The blockbuster movie 2012 opened s this weekend in theaters across the country.
By Mark Hitchcock
Senior pastor, Faith Bible Church in Oklahoma
Over the past few years, Americans have been bombarded with one huge concept that can be summed up on one little word: change. Both political parties, and most Americans, recognize that major adjustments are needed in the economy, education, and health care. If one is to believe the political pundits, big changes are on the way. But few people are prepared for the change that many are predicting. A change they believe has been bearing down on the planet for 5,000 years, the colossal transformation of our solar system and our collective psyche that many believe will happen on December 21, 2012.
Many believe that ancient prophecies indicate that change is coming. Big change. Predictions vary widely about what will happen. They range from total, all-out apocalypse to some kind of quantum shift in human awareness and consciousness. Yet they all agree that big change is coming for planet earth and the human race. And they appear to all focus on one specific day–December 21, 2012–the final day on the Mayan long count calendar. Never before have so many people from diverse backgrounds and viewpoints pinpointed one day as the expiration date for human civilization. It’s like Y2K gone wild.
As you can imagine, there are thousands of Web sites devoted to 2012. On several websites there’s an official 2012 countdown that will give you an up-to-the-second indicator of how long we have to wait for the end of the world. Books on 2012 are flying off the shelves. Network news, cable channels and major internet outlets are all featuring programs and articles on the 2012 phenomenon. The $200-million movie “2012” will debut on November 13, 2009. I was shocked to find that in 2008, 16 percent of Americans answered “yes” when asked, “Do you expect any apocalyptic events to happen on December 21, 2012?” Another barometer of the swelling interest in 2012 is the “Ask an Astrobiologist” section of NASA’s Web site where senior scientist David Morrison answers questions from the public. According to CNN, more than half of the inquiries on the most popular list were related to 2012. People everywhere are asking questions about 2012 and seem to share a collective sense that the world is getting near closing time. Apocalyptic thinking is in the air. A U.S. News and World Report poll revealed that about 20 percent of Americans say earth’s life expectancy is just a couple of decades.
Crises of alarming complexity are emerging and accelerating with frightening regularity–depletion of vital resources, peak in oil production, food shortages, nuclear threat, economic meltdown, vanishing species, potentially pandemic flu viruses, wars and rumors of wars, turmoil in the Middle East, record tsunamis, erratic weather patterns, unprecedented earthquakes and the escalation of battering storms. Life on planet earth in the last few years has been anything but business as usual. We live in a fragile, increasingly dangerous, interdependent world. There’s an amazing confluence of tipping points. And the world’s problems are multiplying. Is this all a build-up to some imminent cataclysm? The prelude to the grand finale of unspeakable destruction? Is 2012 the year the cosmic clock winds down to zero? A time of epic disaster? Was the warning of the earth’s grand finale encoded in the Mayan calendar?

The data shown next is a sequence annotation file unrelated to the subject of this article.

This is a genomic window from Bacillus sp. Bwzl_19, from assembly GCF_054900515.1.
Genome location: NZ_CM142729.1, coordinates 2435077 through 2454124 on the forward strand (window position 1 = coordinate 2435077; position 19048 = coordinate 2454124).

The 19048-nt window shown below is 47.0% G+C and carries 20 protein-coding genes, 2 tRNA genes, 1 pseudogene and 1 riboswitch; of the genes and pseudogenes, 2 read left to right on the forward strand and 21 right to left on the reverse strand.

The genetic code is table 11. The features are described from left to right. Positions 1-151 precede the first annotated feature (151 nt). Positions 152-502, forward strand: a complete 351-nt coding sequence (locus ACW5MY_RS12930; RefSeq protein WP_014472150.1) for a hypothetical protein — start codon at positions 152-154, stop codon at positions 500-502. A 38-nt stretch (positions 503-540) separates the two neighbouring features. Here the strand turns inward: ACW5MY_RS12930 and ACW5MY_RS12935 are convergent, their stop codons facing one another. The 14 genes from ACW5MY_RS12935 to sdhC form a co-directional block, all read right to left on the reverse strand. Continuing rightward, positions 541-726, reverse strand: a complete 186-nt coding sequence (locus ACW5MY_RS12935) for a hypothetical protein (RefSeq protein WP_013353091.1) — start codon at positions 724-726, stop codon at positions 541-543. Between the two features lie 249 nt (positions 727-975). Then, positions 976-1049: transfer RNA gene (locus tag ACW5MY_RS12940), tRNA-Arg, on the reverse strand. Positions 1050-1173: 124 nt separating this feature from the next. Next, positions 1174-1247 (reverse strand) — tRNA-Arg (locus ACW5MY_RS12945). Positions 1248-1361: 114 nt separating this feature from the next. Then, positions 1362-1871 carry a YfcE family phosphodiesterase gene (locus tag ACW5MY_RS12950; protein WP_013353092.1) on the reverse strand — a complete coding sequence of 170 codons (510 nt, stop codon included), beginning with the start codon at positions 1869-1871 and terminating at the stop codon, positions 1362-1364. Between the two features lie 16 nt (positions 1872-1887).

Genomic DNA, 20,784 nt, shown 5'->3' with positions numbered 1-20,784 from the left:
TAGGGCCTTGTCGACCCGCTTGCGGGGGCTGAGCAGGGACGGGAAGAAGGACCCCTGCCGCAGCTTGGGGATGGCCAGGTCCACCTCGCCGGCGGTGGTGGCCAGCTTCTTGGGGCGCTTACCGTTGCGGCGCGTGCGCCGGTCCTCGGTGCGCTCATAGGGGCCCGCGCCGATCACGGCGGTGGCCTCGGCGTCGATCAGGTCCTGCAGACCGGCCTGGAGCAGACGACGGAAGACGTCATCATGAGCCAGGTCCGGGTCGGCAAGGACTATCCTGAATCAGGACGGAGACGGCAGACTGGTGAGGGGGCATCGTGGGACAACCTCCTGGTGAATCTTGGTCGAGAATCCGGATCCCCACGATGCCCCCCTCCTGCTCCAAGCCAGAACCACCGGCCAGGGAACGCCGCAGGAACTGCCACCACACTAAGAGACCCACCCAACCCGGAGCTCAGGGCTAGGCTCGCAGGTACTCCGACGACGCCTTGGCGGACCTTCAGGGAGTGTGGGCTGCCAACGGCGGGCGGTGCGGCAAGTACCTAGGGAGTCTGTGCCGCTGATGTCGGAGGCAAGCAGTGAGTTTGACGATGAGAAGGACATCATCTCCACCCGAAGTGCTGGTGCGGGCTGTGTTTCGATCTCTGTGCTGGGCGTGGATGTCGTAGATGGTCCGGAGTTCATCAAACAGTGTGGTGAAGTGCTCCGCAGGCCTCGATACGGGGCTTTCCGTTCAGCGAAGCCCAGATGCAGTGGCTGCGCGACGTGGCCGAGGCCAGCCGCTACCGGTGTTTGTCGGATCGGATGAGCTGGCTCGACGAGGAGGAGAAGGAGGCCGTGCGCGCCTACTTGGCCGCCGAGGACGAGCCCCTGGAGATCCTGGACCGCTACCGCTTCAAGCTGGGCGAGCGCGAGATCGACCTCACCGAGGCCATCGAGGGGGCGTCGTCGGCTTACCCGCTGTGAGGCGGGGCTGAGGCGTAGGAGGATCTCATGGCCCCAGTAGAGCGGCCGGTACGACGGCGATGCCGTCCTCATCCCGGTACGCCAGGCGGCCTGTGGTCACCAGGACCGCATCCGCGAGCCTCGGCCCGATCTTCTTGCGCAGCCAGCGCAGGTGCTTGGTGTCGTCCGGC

While there are many issues surrounding 12.21.12, the bottom line is this: While the Mayans knew a great deal about astronomy and calendars, they did not know the future. No man does. Only God knows the future, and He has not revealed any specific dates for either the Second Coming of Jesus or the end of the world (Matthew 24:36, 42, 44). Of course, some unusual things could happen on or near December 21, 2012, but whatever occurs it won’t be the end of the world, the mass extinction of humanity or some quantum leap to a new level of human consciousness. Don’t panic or be drawn away to rash, impulsive actions by those claiming to know the exact date of the end of the world. They don’t know when the world will end. Only God knows, and He isn’t telling anyone on earth.
Dr. Mark Hitchcock is the author of the new book “2012, the Bible, and the End of the World” (Harvest House Publishers). Senior pastor at Faith Bible Church in Oklahoma, he is leading the “call for reason” among Christians on the topic of 2012 and will be giving a series of lectures this October podcast for distribution online.